An absolute treasure trove of rare fossils has been uncovered in central Colorado. The collection reveals the stunning speed at which mammals emerged and diversified once the dinosaurs were gone.
New research published today in Science describes thousands of new mammal, reptile, and plant fossils recovered from the Corral Bluffs site in Colorado’s Denver Basin. The fossils span the 1 million years that followed the Cretaceous-Paleogene mass extinction (KPgE)—an event that resulted in the extinction of non-avian dinosaurs. These fossils show how our planet and biosphere recovered after the mass extinction and how quickly mammals were able to dominate terrestrial environments.
Key to this discovery was the search for concretions—a special type of rock that forms around bones and other bits of organic matter. Concretions tend to be ignored in favour of other paleontological clues, but Tyler Lyson, the lead author of the new study and a paleontologist from the Denver Museum of Nature and Science, decided to switch things up when sifting through rocks in Corral Bluffs back in 2016.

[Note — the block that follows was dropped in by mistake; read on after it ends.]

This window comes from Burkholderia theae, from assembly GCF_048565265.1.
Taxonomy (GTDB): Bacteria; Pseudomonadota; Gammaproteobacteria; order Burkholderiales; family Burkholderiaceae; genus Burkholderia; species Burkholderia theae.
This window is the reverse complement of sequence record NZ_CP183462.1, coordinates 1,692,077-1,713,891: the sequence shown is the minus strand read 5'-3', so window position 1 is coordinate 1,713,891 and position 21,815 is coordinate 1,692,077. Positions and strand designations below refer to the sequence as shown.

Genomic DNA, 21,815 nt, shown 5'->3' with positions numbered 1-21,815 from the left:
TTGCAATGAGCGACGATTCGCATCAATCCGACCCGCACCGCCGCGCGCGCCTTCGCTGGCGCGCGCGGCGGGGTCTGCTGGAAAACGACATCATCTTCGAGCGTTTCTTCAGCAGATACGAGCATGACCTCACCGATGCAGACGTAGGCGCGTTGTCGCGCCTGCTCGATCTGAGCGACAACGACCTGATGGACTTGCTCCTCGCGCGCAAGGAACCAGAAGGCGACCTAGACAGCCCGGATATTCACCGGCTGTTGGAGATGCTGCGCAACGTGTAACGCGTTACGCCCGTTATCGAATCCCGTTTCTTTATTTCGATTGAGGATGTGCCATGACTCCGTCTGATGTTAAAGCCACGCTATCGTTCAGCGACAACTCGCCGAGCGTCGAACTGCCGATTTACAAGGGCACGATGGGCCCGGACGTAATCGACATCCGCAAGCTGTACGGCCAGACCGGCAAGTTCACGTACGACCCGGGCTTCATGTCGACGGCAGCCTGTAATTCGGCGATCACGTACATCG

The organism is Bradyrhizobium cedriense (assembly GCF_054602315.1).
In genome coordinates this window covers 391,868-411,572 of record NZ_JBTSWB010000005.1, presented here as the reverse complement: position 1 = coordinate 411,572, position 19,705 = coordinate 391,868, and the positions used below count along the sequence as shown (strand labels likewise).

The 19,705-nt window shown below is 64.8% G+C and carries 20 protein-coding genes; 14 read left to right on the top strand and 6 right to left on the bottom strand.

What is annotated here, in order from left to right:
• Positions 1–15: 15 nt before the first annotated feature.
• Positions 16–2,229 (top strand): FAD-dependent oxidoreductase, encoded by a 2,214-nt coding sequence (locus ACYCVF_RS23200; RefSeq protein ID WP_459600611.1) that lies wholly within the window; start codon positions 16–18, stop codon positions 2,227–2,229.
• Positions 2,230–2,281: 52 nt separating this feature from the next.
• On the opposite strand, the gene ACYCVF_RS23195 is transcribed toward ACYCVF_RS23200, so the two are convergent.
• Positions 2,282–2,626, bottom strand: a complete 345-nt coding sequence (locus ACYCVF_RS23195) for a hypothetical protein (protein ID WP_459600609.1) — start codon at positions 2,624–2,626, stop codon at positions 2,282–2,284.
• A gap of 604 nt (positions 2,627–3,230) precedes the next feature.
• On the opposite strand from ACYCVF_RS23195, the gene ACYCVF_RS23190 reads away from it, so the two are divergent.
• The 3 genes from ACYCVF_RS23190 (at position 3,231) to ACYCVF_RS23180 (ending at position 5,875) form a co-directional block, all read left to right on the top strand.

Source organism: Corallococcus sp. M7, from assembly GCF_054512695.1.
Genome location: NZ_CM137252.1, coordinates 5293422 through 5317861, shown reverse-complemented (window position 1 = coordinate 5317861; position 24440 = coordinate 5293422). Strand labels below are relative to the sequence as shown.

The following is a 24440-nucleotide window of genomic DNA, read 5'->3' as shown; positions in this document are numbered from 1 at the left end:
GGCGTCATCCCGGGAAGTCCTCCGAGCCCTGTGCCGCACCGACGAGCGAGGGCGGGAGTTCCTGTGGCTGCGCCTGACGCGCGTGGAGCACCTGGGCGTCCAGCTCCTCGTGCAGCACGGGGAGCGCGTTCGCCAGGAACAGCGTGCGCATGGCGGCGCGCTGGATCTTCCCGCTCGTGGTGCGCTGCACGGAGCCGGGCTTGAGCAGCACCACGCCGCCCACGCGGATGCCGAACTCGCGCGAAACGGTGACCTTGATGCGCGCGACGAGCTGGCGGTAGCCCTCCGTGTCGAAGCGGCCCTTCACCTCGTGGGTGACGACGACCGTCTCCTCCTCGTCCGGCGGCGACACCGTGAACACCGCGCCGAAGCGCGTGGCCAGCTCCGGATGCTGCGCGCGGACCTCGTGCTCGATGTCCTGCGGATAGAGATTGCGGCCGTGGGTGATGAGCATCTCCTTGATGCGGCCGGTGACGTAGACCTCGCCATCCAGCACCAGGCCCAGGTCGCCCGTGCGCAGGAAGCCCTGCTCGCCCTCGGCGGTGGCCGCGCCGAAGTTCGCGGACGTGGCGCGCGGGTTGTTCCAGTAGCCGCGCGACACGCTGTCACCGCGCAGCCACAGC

“I saw this ugly, white-coloured amorphous blob that looked like a loaf of bread,” said Lyson at a press conference this week. “I used my rock hammer to crack it open, and I could suddenly see the cross-section of a mammal skull staring back at me.”
Lyson yelled for his team to come and take a look. Following a brief moment of celebration, Ian Miller, a paleobotanist from the Denver Museum and a co-author of the study, picked up another rock nearby and cracked it open, revealing yet another mammal skull. This was repeated again and again, and the scientists realised they’d made a monumental discovery.
“It was pure elation,” said Lyson. “It all happened so quickly—you don’t have discovery moments like this in paleontology very often.”
In total, the researchers uncovered well over 1,000 vertebrate fossils, 233 distinct fossilised plants and plant materials (like fossilised spores), and an assortment of other fossilised organisms. Incredibly, the researchers documented 16 new species of mammals—so many that they have yet to fully describe them all, saying future research will be devoted to fully detailing the new finds.
To say fossils from this time period are rare would be an understatement. And that’s a shame, because much of the current era can be traced back to this critical time, when an assortment of animals and plants emerged and diversified in the wake of an event that wiped out 75 per cent of all species on Earth. Some 66 million years ago, a gigantic comet or asteroid plunged into the Earth, triggering a mass extinction that wiped out all non-avian dinosaurs. For mammals, however, this proved to be a fortuitous event, allowing them to emerge from a dinosaurian shadow.